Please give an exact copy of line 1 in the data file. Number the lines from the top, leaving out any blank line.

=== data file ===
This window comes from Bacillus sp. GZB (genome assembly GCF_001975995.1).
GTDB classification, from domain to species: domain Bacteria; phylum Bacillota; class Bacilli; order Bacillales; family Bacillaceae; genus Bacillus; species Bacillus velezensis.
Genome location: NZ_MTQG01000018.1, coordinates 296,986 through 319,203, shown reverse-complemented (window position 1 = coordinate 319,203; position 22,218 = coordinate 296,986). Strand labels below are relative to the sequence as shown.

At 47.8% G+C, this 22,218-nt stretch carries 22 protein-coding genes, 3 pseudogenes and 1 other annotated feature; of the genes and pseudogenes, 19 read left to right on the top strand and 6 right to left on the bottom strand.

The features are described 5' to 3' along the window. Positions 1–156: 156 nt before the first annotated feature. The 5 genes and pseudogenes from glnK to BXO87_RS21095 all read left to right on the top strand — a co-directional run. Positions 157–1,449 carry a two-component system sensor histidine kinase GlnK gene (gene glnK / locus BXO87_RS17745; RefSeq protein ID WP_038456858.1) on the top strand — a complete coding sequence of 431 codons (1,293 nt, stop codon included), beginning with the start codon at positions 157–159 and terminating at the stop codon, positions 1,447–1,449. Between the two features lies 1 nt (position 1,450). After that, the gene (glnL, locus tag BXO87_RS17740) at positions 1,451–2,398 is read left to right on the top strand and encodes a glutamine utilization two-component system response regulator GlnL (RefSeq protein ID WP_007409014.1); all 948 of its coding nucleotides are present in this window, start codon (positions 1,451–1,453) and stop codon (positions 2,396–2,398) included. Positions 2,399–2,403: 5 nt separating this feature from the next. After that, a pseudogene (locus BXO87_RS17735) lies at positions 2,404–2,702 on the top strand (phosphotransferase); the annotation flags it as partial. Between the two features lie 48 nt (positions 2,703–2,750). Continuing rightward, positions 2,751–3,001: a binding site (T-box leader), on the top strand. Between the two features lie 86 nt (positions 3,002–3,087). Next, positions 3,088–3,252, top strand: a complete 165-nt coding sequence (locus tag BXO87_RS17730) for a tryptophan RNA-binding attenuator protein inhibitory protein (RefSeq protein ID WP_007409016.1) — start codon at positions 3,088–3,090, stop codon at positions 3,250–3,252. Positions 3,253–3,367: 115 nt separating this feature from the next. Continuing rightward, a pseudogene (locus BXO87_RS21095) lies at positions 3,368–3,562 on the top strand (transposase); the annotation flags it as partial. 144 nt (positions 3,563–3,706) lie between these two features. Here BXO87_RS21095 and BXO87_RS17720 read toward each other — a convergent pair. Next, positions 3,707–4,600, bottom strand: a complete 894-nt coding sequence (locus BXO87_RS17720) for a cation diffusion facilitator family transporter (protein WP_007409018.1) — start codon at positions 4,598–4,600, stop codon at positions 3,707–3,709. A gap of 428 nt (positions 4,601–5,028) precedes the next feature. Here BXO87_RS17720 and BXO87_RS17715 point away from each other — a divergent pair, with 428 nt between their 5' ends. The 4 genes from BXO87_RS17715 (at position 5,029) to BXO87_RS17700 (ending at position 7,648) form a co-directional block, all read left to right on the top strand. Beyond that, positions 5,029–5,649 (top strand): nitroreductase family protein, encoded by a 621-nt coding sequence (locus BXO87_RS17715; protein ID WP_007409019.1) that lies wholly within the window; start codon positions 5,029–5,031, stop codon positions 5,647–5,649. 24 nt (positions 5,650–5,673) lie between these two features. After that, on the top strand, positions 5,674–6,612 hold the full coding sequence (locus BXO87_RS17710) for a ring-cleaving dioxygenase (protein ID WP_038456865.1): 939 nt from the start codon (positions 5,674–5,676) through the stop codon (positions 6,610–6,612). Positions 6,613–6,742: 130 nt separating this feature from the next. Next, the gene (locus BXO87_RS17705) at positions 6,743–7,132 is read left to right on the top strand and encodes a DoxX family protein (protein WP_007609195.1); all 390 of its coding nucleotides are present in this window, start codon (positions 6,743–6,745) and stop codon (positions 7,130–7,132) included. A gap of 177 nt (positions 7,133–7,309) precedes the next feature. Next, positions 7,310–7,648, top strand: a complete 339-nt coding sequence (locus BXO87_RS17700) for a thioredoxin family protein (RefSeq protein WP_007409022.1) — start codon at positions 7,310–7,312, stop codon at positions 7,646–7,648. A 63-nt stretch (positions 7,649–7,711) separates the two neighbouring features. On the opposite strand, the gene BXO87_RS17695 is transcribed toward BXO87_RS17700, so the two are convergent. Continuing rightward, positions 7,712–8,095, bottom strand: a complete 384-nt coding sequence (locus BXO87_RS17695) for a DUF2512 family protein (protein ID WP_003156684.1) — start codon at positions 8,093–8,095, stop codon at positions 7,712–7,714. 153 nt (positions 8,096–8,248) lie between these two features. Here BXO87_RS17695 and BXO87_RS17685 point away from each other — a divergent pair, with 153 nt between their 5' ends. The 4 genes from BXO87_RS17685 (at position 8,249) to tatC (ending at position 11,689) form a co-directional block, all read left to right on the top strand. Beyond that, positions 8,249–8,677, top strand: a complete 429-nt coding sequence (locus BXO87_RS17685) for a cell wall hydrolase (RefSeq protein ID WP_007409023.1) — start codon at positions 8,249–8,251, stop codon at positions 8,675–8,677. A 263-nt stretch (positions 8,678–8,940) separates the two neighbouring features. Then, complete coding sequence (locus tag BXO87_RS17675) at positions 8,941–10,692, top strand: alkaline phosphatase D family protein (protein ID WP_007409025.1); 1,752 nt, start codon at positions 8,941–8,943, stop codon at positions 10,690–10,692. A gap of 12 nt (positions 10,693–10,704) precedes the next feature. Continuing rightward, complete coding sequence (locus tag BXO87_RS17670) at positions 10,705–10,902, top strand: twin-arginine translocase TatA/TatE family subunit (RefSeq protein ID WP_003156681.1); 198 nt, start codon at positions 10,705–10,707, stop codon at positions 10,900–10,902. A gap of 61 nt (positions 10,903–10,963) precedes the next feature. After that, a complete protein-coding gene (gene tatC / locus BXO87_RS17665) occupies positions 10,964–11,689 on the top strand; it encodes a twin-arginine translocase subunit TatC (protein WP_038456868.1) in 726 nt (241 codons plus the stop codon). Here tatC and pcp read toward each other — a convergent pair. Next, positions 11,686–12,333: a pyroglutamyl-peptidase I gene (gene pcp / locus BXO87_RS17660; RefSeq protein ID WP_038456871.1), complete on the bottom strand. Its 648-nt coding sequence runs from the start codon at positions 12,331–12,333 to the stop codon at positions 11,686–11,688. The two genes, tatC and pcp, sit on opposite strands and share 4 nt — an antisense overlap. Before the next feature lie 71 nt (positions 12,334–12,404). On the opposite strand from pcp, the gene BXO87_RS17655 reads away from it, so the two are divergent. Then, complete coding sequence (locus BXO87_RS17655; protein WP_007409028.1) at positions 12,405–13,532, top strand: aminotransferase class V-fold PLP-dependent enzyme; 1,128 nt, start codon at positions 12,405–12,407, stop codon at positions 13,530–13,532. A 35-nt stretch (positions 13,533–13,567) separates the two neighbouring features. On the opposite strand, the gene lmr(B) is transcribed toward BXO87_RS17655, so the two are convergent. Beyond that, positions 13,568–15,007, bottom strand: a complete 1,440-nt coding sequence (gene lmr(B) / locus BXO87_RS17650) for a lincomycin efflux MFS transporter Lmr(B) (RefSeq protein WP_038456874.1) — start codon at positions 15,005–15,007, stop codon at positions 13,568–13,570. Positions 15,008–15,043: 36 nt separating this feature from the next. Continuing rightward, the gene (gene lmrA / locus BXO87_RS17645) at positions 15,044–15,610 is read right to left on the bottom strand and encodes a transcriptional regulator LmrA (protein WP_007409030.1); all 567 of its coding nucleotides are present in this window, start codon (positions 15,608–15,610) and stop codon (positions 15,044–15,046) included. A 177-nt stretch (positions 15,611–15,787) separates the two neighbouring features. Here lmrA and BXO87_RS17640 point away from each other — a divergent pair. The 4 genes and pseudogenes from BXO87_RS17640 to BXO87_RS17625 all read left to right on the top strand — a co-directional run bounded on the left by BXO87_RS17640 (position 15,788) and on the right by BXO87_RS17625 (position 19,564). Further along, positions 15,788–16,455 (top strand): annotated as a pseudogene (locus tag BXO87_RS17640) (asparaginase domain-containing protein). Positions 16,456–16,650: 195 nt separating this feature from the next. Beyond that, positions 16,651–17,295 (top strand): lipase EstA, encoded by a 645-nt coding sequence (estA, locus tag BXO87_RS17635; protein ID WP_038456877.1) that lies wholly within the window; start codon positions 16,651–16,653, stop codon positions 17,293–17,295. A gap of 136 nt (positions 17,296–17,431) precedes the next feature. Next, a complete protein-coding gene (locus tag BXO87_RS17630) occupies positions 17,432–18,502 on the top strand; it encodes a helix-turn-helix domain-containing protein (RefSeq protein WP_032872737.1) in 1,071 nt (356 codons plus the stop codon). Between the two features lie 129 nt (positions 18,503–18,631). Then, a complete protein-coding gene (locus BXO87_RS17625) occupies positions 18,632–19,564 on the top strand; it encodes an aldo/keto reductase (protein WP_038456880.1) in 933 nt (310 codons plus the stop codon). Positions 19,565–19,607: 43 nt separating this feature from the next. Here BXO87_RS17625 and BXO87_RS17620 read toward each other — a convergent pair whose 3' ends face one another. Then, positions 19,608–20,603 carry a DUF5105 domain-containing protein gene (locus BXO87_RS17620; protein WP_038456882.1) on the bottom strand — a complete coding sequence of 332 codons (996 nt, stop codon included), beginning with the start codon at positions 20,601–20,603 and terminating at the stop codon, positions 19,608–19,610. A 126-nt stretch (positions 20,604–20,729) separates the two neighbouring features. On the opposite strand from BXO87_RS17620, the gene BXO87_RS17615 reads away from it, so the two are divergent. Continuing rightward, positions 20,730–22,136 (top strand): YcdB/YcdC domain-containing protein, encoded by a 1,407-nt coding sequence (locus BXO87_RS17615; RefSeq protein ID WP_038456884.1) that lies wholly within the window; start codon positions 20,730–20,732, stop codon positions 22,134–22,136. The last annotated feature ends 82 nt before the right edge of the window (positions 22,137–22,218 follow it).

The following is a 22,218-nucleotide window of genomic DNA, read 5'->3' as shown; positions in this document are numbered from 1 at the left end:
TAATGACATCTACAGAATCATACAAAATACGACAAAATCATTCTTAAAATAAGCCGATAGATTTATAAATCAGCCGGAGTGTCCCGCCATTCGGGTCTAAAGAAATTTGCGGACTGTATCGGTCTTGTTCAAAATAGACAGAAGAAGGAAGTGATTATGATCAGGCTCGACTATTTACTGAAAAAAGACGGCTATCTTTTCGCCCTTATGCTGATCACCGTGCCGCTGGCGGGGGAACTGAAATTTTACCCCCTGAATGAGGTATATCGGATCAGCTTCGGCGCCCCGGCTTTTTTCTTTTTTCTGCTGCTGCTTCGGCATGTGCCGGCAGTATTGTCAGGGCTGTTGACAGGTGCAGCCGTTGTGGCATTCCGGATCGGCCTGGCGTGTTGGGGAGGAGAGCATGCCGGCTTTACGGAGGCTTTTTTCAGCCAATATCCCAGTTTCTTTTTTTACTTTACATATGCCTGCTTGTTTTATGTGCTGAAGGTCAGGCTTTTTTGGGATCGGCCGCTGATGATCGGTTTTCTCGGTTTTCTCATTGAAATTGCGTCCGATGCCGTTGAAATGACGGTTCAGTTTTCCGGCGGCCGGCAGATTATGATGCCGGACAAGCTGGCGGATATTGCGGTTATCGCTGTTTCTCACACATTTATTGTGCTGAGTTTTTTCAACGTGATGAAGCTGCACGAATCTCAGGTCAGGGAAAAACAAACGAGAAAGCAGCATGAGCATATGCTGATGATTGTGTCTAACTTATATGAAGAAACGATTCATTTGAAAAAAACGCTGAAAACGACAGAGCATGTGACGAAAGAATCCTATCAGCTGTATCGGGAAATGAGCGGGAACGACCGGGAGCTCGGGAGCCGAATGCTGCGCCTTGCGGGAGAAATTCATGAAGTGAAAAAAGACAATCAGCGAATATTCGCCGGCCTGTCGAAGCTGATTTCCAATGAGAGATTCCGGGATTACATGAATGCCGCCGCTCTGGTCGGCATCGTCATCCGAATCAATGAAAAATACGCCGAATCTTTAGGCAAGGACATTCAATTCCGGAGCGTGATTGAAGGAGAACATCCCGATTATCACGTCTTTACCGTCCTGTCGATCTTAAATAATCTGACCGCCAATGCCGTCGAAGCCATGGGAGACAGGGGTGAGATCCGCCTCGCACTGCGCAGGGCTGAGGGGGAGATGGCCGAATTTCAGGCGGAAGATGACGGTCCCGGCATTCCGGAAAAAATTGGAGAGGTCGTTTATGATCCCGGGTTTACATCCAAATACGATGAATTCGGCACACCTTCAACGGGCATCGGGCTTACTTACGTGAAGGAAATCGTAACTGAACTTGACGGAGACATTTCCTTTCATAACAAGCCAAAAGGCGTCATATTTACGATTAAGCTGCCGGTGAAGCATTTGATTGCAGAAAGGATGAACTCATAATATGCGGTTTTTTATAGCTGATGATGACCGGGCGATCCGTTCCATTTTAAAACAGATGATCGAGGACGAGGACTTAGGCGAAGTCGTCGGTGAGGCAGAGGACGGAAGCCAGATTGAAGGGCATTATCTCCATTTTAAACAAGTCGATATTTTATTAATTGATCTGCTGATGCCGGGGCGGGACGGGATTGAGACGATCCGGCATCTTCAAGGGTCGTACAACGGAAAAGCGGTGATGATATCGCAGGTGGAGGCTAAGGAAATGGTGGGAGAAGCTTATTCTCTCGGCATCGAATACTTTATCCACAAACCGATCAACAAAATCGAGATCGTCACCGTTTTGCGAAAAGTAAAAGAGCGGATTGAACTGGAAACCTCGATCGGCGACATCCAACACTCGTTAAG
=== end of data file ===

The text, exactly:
This window comes from Bacillus sp. GZB (genome assembly GCF_001975995.1).